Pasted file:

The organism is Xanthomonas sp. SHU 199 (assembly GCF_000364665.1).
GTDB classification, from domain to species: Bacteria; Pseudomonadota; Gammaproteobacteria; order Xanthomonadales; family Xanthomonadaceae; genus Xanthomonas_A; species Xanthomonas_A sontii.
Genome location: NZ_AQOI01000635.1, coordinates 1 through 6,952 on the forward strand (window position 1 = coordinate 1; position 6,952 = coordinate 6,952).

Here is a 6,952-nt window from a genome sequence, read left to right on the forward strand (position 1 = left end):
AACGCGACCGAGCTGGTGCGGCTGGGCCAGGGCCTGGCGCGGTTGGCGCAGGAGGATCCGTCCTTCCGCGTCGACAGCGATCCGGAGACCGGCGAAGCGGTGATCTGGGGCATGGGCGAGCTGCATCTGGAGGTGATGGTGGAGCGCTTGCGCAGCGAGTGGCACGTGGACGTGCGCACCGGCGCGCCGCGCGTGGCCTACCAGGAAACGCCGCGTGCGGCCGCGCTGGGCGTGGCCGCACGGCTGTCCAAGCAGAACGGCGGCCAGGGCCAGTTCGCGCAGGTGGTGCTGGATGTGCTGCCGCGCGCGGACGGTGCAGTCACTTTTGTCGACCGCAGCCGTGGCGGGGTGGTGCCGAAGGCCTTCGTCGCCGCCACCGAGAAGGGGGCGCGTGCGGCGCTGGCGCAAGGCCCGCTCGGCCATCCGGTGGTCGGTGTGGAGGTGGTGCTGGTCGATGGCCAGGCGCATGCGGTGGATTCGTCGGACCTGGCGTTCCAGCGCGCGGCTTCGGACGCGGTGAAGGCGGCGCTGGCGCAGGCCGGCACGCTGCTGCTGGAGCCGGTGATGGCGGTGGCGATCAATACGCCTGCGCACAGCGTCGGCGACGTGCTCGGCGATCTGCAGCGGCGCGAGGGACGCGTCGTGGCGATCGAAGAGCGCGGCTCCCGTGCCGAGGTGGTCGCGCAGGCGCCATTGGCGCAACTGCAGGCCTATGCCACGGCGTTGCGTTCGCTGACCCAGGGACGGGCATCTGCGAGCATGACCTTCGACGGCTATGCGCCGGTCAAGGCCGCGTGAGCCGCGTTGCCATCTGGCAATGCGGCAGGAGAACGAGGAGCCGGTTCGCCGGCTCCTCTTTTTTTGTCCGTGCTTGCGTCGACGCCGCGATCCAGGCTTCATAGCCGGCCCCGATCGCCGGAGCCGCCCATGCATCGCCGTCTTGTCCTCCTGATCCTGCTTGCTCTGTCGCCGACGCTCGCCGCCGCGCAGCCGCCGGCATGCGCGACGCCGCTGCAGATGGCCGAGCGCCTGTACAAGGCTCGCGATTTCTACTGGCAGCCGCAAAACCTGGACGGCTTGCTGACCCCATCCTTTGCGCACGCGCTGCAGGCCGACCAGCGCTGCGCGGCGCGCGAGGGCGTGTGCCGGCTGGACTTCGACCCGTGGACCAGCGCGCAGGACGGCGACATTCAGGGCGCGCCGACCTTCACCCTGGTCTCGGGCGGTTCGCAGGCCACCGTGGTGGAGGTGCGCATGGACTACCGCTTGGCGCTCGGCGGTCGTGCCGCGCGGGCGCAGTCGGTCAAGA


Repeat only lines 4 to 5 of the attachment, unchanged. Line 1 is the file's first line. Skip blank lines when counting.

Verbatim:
Here is a 6,952-nt window from a genome sequence, read left to right on the forward strand (position 1 = left end):
AACGCGACCGAGCTGGTGCGGCTGGGCCAGGGCCTGGCGCGGTTGGCGCAGGAGGATCCGTCCTTCCGCGTCGACAGCGATCCGGAGACCGGCGAAGCGGTGATCTGGGGCATGGGCGAGCTGCATCTGGAGGTGATGGTGGAGCGCTTGCGCAGCGAGTGGCACGTGGACGTGCGCACCGGCGCGCCGCGCGTGGCCTACCAGGAAACGCCGCGTGCGGCCGCGCTGGGCGTGGCCGCACGGCTGTCCAAGCAGAACGGCGGCCAGGGCCAGTTCGCGCAGGTGGTGCTGGATGTGCTGCCGCGCGCGGACGGTGCAGTCACTTTTGTCGACCGCAGCCGTGGCGGGGTGGTGCCGAAGGCCTTCGTCGCCGCCACCGAGAAGGGGGCGCGTGCGGCGCTGGCGCAAGGCCCGCTCGGCCATCCGGTGGTCGGTGTGGAGGTGGTGCTGGTCGATGGCCAGGCGCATGCGGTGGATTCGTCGGACCTGGCGTTCCAGCGCGCGGCTTCGGACGCGGTGAAGGCGGCGCTGGCGCAGGCCGGCACGCTGCTGCTGGAGCCGGTGATGGCGGTGGCGATCAATACGCCTGCGCACAGCGTCGGCGACGTGCTCGGCGATCTGCAGCGGCGCGAGGGACGCGTCGTGGCGATCGAAGAGCGCGGCTCCCGTGCCGAGGTGGTCGCGCAGGCGCCATTGGCGCAACTGCAGGCCTATGCCACGGCGTTGCGTTCGCTGACCCAGGGACGGGCATCTGCGAGCATGACCTTCGACGGCTATGCGCCGGTCAAGGCCGCGTGAGCCGCGTTGCCATCTGGCAATGCGGCAGGAGAACGAGGAGCCGGTTCGCCGGCTCCTCTTTTTTTGTCCGTGCTTGCGTCGACGCCGCGATCCAGGCTTCATAGCCGGCCCCGATCGCCGGAGCCGCCCATGCATCGCCGTCTTGTCCTCCTGATCCTGCTTGCTCTGTCGCCGACGCTCGCCGCCGCGCAGCCGCCGGCATGCGCGACGCCGCTGCAGATGGCCGAGCGCCTGTACAAGGCTCGCGATTTCTACTGGCAGCCGCAAAACCTGGACGGCTTGCTGACCCCATCCTTTGCGCACGCGCTGCAGGCCGACCAGCGCTGCGCGGCGCGCGAGGGCGTGTGCCGGCTGGACTTCGACCCGTGGACCAGCGCGCAGGACGGCGACATTCAGGGCGCGCCGACCTTCACCCTGGTCTCGGGCGGTTCGCAGGCCACCGTGGTGGAGGTGCGCATGGACTACCGCTTGGCGCTCGGCGGTCGTGCCGCGCGGGCGCAGTCGGTCAAGA